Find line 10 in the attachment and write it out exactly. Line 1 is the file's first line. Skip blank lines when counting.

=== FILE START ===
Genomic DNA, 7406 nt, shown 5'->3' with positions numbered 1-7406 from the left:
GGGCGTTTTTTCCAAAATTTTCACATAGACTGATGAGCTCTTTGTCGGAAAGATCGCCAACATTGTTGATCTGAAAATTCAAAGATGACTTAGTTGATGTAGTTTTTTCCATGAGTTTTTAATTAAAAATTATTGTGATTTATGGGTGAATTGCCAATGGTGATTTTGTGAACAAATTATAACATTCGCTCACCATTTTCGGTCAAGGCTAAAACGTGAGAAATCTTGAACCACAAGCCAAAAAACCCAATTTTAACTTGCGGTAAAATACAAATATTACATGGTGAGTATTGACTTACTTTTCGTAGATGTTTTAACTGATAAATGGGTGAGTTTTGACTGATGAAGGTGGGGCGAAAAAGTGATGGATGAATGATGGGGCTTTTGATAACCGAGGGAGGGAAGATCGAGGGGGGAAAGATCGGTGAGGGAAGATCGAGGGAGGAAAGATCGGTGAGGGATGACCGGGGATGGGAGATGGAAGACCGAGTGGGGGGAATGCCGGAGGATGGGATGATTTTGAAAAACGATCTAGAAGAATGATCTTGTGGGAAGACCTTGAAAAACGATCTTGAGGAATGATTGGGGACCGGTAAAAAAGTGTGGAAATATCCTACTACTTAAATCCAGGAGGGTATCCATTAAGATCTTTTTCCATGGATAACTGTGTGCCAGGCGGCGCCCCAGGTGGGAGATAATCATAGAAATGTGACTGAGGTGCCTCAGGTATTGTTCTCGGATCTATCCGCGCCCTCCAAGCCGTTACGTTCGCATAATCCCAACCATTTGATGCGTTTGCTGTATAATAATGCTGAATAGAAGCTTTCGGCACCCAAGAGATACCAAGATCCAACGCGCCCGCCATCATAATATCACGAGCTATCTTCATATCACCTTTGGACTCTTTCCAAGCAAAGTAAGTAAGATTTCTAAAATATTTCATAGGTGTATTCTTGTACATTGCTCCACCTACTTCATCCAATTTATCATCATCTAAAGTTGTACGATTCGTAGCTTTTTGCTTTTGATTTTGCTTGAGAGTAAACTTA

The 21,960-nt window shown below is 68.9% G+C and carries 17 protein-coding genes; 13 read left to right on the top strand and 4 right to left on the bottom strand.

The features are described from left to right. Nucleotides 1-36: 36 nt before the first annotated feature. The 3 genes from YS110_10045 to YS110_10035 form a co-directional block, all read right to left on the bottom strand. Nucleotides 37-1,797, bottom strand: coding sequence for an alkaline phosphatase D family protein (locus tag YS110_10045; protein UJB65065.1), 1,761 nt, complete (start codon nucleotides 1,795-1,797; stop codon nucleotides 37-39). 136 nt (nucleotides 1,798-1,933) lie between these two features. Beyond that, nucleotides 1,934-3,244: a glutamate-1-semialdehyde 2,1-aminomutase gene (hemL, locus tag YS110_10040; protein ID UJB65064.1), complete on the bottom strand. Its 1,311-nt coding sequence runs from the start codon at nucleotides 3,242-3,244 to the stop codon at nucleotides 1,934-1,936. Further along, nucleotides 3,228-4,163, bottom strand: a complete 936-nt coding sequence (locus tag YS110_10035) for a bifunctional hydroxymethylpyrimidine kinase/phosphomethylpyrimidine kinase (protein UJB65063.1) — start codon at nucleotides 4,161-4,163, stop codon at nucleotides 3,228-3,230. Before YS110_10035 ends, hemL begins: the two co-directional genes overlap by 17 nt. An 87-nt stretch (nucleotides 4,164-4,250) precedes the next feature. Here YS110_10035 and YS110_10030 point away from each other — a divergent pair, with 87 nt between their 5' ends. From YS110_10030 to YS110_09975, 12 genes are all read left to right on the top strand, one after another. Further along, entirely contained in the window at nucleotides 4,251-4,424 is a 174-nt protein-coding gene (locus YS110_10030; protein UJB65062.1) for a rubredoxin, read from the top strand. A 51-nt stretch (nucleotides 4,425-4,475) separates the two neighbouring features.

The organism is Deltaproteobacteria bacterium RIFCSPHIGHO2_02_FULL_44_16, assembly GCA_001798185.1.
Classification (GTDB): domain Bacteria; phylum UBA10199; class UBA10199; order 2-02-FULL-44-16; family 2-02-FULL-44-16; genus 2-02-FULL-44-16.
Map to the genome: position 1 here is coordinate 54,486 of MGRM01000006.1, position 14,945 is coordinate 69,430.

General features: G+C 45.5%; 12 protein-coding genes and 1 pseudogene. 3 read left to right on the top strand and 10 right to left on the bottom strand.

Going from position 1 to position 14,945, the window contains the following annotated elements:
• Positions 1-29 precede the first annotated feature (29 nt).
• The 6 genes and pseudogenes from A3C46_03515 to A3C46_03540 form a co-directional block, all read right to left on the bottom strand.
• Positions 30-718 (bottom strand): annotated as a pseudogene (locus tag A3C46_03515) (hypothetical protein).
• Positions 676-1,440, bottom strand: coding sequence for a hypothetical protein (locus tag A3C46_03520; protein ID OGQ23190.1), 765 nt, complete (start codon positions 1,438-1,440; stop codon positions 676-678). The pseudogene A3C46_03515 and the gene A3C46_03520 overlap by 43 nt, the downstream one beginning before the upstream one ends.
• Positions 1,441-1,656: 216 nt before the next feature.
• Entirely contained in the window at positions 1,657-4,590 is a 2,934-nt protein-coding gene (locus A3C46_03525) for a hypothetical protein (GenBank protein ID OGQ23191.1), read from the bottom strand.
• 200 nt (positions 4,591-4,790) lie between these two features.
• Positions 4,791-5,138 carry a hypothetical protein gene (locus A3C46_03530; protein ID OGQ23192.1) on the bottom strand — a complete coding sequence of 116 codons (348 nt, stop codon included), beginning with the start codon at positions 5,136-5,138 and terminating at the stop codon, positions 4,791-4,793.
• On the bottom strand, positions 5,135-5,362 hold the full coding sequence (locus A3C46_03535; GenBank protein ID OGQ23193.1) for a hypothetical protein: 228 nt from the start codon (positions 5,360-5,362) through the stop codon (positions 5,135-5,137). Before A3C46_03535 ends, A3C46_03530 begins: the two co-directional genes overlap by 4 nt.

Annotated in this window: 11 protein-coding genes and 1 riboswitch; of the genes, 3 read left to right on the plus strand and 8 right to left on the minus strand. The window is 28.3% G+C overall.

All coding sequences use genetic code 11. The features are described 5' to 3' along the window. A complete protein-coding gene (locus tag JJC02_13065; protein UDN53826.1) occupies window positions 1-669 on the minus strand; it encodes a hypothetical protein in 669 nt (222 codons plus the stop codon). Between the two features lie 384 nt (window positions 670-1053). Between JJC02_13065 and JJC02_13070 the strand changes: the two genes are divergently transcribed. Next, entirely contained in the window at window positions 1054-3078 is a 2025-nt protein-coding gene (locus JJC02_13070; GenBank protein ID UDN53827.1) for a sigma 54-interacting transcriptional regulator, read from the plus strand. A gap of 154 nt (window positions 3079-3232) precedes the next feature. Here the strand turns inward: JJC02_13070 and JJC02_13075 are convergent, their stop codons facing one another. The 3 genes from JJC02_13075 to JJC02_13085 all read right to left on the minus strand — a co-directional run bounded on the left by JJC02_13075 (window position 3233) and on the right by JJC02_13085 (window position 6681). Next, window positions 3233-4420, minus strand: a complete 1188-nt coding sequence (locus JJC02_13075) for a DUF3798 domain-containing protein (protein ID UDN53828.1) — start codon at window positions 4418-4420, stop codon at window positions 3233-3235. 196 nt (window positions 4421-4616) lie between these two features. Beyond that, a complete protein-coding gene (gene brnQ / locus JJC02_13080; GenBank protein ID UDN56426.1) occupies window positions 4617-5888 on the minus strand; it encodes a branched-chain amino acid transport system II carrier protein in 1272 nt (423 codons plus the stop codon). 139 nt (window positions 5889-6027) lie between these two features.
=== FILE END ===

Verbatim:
• Positions 1-29 precede the first annotated feature (29 nt).